Bangkok (literal translation: village of the wild plumb) has been the capital of Thailand since 1782. Its seven million inhabitants make it by far the largest city in the country, stretching over an area of around 1.500 km². The region surrounding Bangkok, known as the Bangkok Metropolitan Region (MBR), is home to some 12 million people.

As the political, economic and cultural centre of Thailand, Bangkok boasts numerous universities, colleges, palaces and over 400 wats (Buddhist temples and monasteries). The Suvarnabhumi and Don Mueang International Airports also make the city the country's main transport hub.

Due to its location in the tropics, Bangkok enjoys an average temperature of 28.4 degrees Celsius, though visitors should be prepared for heavy rain during the monsoon season between May and October, which often causes flooding.

The National Museum in Bangkok is well worth a visit. It is the largest of its type in South-east Asia and is located in the old town area on Rattanakosin Island, north of the Phra Borom Maha Ratcha Wang (Grand Palace) in the Phra Nakhon district. Various other sights such as the Buddhai Sawan Chapel and relics of the Bronze Age are also nearby.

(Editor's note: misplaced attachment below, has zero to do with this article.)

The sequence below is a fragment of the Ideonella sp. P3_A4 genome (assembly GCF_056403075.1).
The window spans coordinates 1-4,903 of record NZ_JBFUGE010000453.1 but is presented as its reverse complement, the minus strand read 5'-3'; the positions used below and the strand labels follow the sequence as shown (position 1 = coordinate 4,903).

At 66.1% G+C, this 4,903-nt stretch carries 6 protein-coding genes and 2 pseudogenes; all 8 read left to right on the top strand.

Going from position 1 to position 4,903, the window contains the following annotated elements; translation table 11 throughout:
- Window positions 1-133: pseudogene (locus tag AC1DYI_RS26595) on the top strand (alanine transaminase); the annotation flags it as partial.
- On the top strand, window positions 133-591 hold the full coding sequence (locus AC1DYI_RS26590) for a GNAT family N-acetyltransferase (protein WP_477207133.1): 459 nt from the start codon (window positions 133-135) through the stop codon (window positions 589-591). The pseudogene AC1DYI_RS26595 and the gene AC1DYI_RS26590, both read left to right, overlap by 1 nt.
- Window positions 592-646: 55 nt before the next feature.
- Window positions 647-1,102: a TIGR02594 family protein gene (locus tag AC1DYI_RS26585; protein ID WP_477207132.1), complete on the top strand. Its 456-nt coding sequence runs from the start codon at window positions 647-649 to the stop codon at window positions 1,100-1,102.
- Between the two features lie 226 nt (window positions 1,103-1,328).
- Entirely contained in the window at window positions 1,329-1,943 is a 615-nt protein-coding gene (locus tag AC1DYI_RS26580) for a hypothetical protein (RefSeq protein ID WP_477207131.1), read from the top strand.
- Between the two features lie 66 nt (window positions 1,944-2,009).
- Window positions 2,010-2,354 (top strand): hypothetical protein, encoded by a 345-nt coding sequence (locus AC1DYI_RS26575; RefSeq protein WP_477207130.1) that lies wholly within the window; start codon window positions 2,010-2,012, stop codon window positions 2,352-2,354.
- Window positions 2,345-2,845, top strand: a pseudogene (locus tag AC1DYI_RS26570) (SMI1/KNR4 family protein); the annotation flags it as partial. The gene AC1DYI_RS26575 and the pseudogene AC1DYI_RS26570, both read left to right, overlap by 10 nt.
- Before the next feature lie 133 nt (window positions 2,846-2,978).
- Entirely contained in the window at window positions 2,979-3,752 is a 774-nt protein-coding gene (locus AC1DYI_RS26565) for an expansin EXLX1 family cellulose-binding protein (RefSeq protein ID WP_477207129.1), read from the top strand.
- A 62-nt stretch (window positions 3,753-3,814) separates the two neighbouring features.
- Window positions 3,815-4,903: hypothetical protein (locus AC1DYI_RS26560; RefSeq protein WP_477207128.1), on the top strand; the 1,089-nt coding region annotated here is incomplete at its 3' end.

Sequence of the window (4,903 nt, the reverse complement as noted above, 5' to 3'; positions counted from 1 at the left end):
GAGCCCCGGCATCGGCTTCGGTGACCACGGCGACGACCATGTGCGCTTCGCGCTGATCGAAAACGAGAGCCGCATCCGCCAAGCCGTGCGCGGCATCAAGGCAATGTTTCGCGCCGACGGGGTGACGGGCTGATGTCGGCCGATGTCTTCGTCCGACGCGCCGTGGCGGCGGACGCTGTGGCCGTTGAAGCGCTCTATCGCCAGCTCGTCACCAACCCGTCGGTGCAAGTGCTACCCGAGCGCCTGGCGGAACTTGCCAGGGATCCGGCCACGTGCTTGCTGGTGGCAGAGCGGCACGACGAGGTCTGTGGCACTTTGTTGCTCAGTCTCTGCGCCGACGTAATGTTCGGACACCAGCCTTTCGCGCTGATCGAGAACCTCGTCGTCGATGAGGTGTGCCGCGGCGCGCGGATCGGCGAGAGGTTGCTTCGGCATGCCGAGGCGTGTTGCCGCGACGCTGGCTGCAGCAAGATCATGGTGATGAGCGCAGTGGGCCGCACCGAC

The Wat Phra Kaeo is the most important temple in Thailand. Within its walls is the so-called Smaragd Buddha, a 66-centimetre tall Buddha statue which is considered a national shrine. Along with the Wat Pho palace and the Wat Mahathat (Buddhist university), the Wat Phra Kaeo constitutes Bangkok's historic centre.

Bangkok is also a city that is passionate about sport. Aside from the Thai national sport of Muay Thai, the traditional discipline Sepak Takraw is also hugely popular among locals and involves keeping a woven wicker ball in the air as long as possible using any part of the body apart from the hands. There are also five football clubs in the city which compete in the country's top division, the Thai Premier League.

A new 12,500-capacity Futsal stadium is currently under construction in the Nong Chok district of the city.